And I don't pay a great attention to her many Oscar nominations or the awards she's won. I just like her in whatever she plays -- small or large roles, villain or heroine. I like the women she plays, and it doesn't seem like "playing" -- it seem as if it's her.

She's starring in a new USA mini series, "Political Animals," about a Secretary of State married to a popular, womanizing ex-president. Though the ads and reviewers say it's the Hillary Clinton story, the womanly Sigourney makes the character her own, and doesn't distract or confuse my feelings about the amazing Hillary.

That's what's special about Weaver -- she is always herself, centered, never borrowing from other women, or selling us typical attitudes toward love, romance, or morality. Watching Sigourney, you meet the real woman.

Will this mini series be a hit? I hope it will be -- success breeds more success -- moves, TV, Broadway shows. Sigourney Weaver is growing, expanding, becoming more and more interesting.

Remember this scene from "Alien?"

Here's a clip from"Political Animals."

Monday, July 16, 2012


Young, rich, glamorous, pretty people -- that's what the crowds are, at happy hour in the nation's capitol, and the seven counties that surround it.

It's a new generation of men, women, singles, married or going-together, who are enjoying the fashionable restaurants and bars, theaters, speakeasies, hot spots, spas, salons, gyms, new businesses that are opening practically every day.

UBER can get you there, anywhere, wherever you are in the mood to go. Even as the nation struggles, it's good times, the good life for the young hipster crowd in Washington DC nowadays.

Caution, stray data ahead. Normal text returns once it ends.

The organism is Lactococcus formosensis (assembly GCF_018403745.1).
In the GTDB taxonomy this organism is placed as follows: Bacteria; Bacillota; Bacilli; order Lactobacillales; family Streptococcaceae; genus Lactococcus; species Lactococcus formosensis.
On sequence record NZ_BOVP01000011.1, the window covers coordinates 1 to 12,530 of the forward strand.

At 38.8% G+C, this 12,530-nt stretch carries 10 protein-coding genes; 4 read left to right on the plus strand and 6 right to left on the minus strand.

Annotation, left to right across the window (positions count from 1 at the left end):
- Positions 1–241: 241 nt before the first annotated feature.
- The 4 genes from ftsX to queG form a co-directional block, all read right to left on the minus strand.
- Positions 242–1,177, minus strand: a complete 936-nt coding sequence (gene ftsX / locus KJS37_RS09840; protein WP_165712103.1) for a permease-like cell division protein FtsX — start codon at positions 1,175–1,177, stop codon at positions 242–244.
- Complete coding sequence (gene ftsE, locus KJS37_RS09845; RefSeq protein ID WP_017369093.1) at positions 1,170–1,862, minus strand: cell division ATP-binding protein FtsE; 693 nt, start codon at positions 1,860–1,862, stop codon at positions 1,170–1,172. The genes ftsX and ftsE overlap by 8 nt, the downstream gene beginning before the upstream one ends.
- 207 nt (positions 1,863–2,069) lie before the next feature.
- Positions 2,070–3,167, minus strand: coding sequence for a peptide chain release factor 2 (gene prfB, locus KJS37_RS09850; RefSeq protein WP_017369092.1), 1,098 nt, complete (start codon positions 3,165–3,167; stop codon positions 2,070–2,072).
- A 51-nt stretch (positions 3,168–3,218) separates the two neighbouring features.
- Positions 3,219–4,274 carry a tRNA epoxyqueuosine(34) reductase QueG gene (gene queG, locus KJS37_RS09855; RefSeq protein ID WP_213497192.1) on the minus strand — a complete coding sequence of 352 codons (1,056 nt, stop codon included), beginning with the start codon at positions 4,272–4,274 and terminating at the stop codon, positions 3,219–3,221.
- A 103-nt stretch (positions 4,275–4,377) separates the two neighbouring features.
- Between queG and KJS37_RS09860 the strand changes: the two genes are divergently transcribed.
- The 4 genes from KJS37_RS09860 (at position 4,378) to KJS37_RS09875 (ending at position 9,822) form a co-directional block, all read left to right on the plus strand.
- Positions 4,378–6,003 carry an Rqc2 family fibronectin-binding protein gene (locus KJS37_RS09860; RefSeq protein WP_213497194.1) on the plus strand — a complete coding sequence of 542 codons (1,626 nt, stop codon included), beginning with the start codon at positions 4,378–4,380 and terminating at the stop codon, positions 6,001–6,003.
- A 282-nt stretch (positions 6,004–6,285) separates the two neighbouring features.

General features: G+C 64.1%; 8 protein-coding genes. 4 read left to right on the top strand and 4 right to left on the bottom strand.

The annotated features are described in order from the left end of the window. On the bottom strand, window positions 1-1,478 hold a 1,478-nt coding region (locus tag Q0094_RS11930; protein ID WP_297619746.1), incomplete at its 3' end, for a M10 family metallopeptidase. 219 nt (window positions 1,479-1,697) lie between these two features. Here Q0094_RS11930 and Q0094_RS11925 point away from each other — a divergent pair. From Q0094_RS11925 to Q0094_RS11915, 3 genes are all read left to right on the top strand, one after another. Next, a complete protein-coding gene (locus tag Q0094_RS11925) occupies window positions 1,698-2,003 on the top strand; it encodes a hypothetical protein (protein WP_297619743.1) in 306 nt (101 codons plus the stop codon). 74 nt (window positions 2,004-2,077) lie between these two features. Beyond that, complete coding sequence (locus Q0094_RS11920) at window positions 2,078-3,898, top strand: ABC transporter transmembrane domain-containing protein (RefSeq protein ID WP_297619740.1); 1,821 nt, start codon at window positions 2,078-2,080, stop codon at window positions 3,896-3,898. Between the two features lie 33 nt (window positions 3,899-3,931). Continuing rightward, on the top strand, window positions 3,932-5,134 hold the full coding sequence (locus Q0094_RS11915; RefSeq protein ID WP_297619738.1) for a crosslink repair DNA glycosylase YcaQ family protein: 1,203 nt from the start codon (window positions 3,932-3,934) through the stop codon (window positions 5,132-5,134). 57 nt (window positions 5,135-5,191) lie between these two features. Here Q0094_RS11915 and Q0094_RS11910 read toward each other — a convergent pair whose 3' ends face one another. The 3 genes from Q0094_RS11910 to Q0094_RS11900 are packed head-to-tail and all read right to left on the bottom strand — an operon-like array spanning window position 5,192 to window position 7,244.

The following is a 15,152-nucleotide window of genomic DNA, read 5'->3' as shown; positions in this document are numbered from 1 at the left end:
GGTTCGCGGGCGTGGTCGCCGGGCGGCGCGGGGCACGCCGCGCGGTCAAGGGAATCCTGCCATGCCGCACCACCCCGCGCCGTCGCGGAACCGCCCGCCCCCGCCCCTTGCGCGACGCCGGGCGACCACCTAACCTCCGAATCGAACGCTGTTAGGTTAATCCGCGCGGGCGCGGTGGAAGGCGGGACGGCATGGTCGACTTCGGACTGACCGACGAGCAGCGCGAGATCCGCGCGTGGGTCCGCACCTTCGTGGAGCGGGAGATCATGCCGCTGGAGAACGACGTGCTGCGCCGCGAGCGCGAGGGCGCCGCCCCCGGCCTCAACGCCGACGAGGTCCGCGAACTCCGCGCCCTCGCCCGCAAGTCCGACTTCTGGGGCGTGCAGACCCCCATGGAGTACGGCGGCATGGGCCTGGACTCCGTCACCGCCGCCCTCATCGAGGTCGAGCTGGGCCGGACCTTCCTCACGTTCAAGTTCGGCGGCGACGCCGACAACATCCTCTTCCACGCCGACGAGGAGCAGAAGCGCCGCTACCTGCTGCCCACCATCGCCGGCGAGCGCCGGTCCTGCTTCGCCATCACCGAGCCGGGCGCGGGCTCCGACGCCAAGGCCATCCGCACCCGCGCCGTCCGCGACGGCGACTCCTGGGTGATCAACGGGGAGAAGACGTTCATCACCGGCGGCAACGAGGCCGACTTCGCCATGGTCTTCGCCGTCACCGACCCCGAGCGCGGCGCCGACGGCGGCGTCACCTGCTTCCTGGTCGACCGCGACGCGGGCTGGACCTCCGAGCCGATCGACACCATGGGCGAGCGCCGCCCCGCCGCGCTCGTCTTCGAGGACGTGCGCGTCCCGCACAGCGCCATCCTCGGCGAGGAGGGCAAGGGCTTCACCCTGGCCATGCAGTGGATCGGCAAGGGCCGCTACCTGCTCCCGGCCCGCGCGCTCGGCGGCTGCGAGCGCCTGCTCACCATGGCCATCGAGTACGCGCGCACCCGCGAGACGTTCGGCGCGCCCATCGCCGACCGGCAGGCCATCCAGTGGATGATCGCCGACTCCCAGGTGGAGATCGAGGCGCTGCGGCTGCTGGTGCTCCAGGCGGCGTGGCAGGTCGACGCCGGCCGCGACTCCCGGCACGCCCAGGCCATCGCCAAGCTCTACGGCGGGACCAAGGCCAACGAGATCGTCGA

The guy who wrote about this for Time Magazine, quoted a joke about Miami: "'It's nice, because it's so close to the United States," and added, "Well, Washington is very nice these days."

People have money. They're working. The unemployment rate is around 5.5%, though the national average is about 8.2%0. DC has passed San Jose in Silicon Valley to become the richest metropolitan area in the U.S. The median household income in the metro area over $84,523, nearly 70% over the national median household income of $50,046.

UBER, a web-based, cashless California limo service has just launched UBER in San Francisco, New York City, and Philadelphia. Customers just call in with a smart-phone app and pay with a credit card on file, the way most hipsters pay for most everything else today.

Who are the hipsters?

They are more or less "contractors." Thanks to massive outsourcing by the Clinton and Bush administrations, there are probably two government contractors for every worker directly employed by the government.

D.C. is one of the few places where a liberal-arts major with no particular skill, can get a job. Colleges and universities have learned to run sophisticated internship programs designed to place their graduates, and soon-to-be graduates. "Interns" are often underpaid, usually overworked and frequently subsidized by their parents.

They've brought the college lifestyle with them -- group houses, hookups, late-night cram sessions, and lots of drinking.

Happy hour is how you meet people, get jobs, find roommates, get job tips. Actually drugstores in the area have been devoting more and more shelf space to condoms, pregnancy tests, diapers, and Pedialyte, (its supposedly a hangover cure.)

According to Time, Washingtonians are skinnier, exercise more, eat more vegetables, and are more likely to have health insurance than the average American. They're also more optimistic -- about the economy and about the future in general.

Whoopee! Want to be an intern? Just pack your essentials and non essentials. You can transport everything and make the move in comfort. Just phone UBER.

Does what I'm saying sound like an ad for boozing, and amusing yourself with doing nothing?

I don't think life in Uberland is grand -- I think it's quicksand.